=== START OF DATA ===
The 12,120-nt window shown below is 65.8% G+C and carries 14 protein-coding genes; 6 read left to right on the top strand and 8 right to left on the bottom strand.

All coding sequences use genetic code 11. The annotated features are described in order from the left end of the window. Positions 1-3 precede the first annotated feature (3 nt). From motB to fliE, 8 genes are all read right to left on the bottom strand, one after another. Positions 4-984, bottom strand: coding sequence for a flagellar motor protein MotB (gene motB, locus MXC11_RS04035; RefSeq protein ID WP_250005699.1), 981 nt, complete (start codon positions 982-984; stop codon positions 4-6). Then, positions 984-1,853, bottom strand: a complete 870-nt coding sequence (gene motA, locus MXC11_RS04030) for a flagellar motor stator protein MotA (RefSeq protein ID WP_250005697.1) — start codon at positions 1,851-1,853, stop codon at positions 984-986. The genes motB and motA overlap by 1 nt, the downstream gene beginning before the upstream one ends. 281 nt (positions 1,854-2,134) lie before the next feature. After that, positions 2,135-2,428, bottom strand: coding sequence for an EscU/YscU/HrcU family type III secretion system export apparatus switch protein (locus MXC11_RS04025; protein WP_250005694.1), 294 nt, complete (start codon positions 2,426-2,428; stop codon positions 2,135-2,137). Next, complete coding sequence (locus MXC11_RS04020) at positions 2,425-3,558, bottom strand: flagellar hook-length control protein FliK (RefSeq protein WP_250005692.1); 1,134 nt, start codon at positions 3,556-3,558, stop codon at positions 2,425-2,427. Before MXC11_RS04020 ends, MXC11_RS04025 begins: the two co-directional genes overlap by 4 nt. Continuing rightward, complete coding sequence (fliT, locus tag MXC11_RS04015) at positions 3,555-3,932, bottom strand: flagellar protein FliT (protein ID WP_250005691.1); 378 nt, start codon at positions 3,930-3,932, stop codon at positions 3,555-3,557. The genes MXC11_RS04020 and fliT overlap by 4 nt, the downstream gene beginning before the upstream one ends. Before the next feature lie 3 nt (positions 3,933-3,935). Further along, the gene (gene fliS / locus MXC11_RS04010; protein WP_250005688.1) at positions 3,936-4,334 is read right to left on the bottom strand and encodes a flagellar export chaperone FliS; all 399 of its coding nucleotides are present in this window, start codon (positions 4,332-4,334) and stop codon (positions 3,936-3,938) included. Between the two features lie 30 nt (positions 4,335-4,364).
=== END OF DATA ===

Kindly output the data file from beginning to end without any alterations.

The 12,120-nt window shown below is 65.8% G+C and carries 14 protein-coding genes; 6 read left to right on the top strand and 8 right to left on the bottom strand.

All coding sequences use genetic code 11. The annotated features are described in order from the left end of the window. Positions 1-3 precede the first annotated feature (3 nt). From motB to fliE, 8 genes are all read right to left on the bottom strand, one after another. Positions 4-984, bottom strand: coding sequence for a flagellar motor protein MotB (gene motB, locus MXC11_RS04035; RefSeq protein ID WP_250005699.1), 981 nt, complete (start codon positions 982-984; stop codon positions 4-6). Then, positions 984-1,853, bottom strand: a complete 870-nt coding sequence (gene motA, locus MXC11_RS04030) for a flagellar motor stator protein MotA (RefSeq protein ID WP_250005697.1) — start codon at positions 1,851-1,853, stop codon at positions 984-986. The genes motB and motA overlap by 1 nt, the downstream gene beginning before the upstream one ends. 281 nt (positions 1,854-2,134) lie before the next feature. After that, positions 2,135-2,428, bottom strand: coding sequence for an EscU/YscU/HrcU family type III secretion system export apparatus switch protein (locus MXC11_RS04025; protein WP_250005694.1), 294 nt, complete (start codon positions 2,426-2,428; stop codon positions 2,135-2,137). Next, complete coding sequence (locus MXC11_RS04020) at positions 2,425-3,558, bottom strand: flagellar hook-length control protein FliK (RefSeq protein WP_250005692.1); 1,134 nt, start codon at positions 3,556-3,558, stop codon at positions 2,425-2,427. Before MXC11_RS04020 ends, MXC11_RS04025 begins: the two co-directional genes overlap by 4 nt. Continuing rightward, complete coding sequence (fliT, locus tag MXC11_RS04015) at positions 3,555-3,932, bottom strand: flagellar protein FliT (protein ID WP_250005691.1); 378 nt, start codon at positions 3,930-3,932, stop codon at positions 3,555-3,557. The genes MXC11_RS04020 and fliT overlap by 4 nt, the downstream gene beginning before the upstream one ends. Before the next feature lie 3 nt (positions 3,933-3,935). Further along, the gene (gene fliS / locus MXC11_RS04010; protein WP_250005688.1) at positions 3,936-4,334 is read right to left on the bottom strand and encodes a flagellar export chaperone FliS; all 399 of its coding nucleotides are present in this window, start codon (positions 4,332-4,334) and stop codon (positions 3,936-3,938) included. Between the two features lie 30 nt (positions 4,335-4,364).